Informing the public about the Federal Reserve
Why are interest rates being kept at a low level?
The financial crisis that began in 2007 was the most intense period of global financial strains since the Great Depression, and it led to a deep and prolonged global economic downturn. The Federal Reserve took extraordinary actions in response to the financial crisis to help stabilize the U.S. economy and financial system. These actions included reducing the level of short-term interest rates to near zero. In addition, to reduce longer-term interest rates and thus provide further support for the U.S. economy, the Federal Reserve has purchased large quantities of longer-term Treasury securities and longer-term securities issued or guaranteed by government-sponsored agencies such as Fannie Mae or Freddie Mac. Low interest rates help households and businesses finance new spending and help support the prices of many other assets, such as stocks and houses.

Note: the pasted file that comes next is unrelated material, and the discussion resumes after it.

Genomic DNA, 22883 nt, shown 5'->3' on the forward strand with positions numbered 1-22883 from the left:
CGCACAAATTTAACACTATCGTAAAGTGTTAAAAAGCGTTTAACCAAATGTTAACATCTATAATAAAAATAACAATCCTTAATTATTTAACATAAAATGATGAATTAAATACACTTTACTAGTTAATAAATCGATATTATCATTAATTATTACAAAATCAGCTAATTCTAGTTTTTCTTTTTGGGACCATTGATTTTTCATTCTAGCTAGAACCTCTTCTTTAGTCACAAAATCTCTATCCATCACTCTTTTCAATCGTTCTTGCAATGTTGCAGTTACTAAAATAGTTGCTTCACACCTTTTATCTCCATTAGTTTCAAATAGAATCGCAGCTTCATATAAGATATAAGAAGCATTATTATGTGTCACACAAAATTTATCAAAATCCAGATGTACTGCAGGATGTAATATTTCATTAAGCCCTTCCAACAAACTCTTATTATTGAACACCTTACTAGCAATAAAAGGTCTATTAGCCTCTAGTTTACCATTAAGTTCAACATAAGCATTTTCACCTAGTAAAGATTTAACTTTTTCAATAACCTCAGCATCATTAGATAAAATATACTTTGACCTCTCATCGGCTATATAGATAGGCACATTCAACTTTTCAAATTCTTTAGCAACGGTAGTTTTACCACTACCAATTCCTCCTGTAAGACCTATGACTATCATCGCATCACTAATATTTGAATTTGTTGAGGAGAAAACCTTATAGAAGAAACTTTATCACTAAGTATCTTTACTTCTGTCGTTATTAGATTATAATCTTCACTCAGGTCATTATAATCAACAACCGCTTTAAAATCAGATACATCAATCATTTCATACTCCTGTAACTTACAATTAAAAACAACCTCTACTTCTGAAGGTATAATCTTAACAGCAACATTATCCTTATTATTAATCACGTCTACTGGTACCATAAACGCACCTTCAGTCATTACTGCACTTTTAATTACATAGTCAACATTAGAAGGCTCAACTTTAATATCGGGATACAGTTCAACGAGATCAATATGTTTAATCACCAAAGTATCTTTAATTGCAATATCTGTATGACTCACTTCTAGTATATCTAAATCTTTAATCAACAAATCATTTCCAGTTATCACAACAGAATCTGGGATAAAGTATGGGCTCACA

By law, the Federal Reserve conducts monetary policy to achieve maximum employment, stable prices, and moderate long-term interest rates. The economy is recovering, but progress toward maximum employment has been slow and the unemployment rate remains elevated. At the same time, inflation has been running below the FOMC's longer-run objective of 2 percent.
To support continued progress toward maximum employment and price stability, the Federal Open Market Committee expects that a highly accommodative stance of monetary policy will remain appropriate for a considerable time after the economic recovery strengthens. In its December 2013 statement, the Committee reaffirmed its expectation that the current exceptionally low target range for the federal funds rate of 0 to 1/4 percent will be appropriate at least as long as the unemployment rate remains above 6-1/2 percent, inflation between one and two years ahead is projected to be no more than half a percentage point above the Committee's 2 percent longer-run goal, and longer-term inflation expectations continue to be well anchored. In addition, at its December 2013 meeting, the Committee indicated that, based on its assessment of measures of labor market conditions, indicators of inflation pressures and inflation expectations, and readings on financial developments, it will likely be appropriate to maintain the current target range for the federal funds rate well past the time that the unemployment rate declines below 6-1/2 percent, especially if projected inflation continues to run below the Committee's 2 percent longer-run goal.